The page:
We do, however, have concerns about the recently released essential freshwater rules. While the Government improved some of the rules during the consultation process (such as the removal of many of the ‘grandparenting’ provisions and a more pragmatic approach to fencing in the hill country), there remain significant concerns about the overly prescriptive approach to winter grazing and issues around the low slope map for stock exclusion.
We support the National Party’s undertaking to review some of the rules, if elected. NZ First has also said that some of the rules are impractical such as resowing dates, pugging definition, accuracy of mapping and achievable DIN limits.
Water quality is a top priority for farmers, like all New Zealanders, and progress needs to continue to be made in this area.
B+LNZ is a member of the Ministry for the Environment’s Freshwater Implementation Group and will continue to seek improvements in the rules through this channel as well.
Overall, the sector is supportive of the intent of the draft National Policy Statement on Indigenous Biodiversity (NPSIB) released last year, however we welcome the decision to postpone decisions on the NPSIB until after the election because we have significant concerns about elements of the policy proposals.
In particular, we are seeking to refine the definitions of Significant Natural Area (SNA) to avoid unduly capturing large swathes of land; to recognise that biodiversity protection and productive landscapes can be effectively integrated; and ensure those that have already committed the most to biodiversity protection are not disadvantaged as a result of their good work in the past.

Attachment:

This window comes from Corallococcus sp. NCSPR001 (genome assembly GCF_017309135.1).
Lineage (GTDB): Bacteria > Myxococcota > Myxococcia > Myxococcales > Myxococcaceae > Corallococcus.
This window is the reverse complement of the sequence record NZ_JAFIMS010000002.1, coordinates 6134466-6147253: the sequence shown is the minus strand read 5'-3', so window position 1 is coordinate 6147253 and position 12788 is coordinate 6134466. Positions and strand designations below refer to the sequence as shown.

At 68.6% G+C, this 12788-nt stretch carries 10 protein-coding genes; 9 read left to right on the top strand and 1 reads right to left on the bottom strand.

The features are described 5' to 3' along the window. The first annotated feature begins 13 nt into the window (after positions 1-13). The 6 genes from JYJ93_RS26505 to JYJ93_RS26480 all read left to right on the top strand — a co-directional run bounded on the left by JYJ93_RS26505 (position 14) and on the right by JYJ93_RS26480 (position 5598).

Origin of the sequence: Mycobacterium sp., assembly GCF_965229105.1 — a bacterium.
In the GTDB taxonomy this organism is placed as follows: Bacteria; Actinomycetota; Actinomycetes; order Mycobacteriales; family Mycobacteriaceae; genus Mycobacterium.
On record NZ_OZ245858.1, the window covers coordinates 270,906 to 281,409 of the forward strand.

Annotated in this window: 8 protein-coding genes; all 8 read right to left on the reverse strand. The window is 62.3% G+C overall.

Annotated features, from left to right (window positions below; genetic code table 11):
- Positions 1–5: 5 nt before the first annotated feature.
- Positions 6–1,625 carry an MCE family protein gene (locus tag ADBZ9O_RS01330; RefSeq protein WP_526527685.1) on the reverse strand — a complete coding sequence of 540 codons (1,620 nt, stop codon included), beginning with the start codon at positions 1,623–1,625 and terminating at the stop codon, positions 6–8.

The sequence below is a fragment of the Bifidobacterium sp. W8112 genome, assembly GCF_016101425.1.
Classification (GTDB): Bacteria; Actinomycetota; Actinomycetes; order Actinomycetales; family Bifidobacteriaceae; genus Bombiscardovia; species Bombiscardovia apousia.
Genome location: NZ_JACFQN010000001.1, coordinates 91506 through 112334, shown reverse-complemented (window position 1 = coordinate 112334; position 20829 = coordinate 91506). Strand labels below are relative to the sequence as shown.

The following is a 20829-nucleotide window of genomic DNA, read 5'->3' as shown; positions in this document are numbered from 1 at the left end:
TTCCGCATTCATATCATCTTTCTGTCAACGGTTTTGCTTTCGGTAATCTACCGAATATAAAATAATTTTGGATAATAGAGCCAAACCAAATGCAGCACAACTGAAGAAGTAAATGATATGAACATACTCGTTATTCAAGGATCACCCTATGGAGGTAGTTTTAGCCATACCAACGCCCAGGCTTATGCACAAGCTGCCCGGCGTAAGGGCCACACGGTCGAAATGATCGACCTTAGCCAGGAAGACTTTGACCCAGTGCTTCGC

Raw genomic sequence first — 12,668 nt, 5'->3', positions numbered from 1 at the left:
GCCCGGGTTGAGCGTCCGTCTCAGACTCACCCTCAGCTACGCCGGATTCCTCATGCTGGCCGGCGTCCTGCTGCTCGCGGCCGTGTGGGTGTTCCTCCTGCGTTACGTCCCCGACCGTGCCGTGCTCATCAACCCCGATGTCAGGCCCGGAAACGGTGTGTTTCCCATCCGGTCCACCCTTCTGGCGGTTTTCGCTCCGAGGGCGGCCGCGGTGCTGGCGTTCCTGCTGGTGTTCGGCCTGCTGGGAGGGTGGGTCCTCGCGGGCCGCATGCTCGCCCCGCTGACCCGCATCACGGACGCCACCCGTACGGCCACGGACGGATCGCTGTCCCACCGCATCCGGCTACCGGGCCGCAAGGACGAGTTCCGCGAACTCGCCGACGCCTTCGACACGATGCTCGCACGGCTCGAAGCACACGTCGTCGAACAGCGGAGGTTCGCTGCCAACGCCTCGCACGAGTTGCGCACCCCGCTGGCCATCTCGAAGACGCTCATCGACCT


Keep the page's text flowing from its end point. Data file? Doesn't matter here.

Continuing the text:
We believe that in relation to environmental policy, a focus first on sustainably managing, and where required, building indigenous biodiversity within productive farming landscapes, would deliver multiple benefits across ecosystems.
B+LNZ cautions any political party advocating for a wholesale adoption of regenerative farming practices to wait until research into the discipline has been completed.
B+LNZ is undertaking a significant global study into regenerative agriculture to understand its similarities and differences to New Zealand farming practices, the opportunities for farmers, and a global consumer perspective to understand what potential there is for New Zealand’s red meat exports to extract more value from sheep and beef products.
B+LNZ supports more water storage and distribution solutions to help make urban and rural New Zealand more resilient to droughts and improved rural connectivity and welcomes the recognition of this by some of the political parties.
For more information on the various political party announcements on agriculture, please visit:
- Green Party of Aotearoa:https://www.greens.org.nz/farming_for_the_future_plan
- New Zealand First:https://issuu.com/newzealandfirst/docs/policy_pdf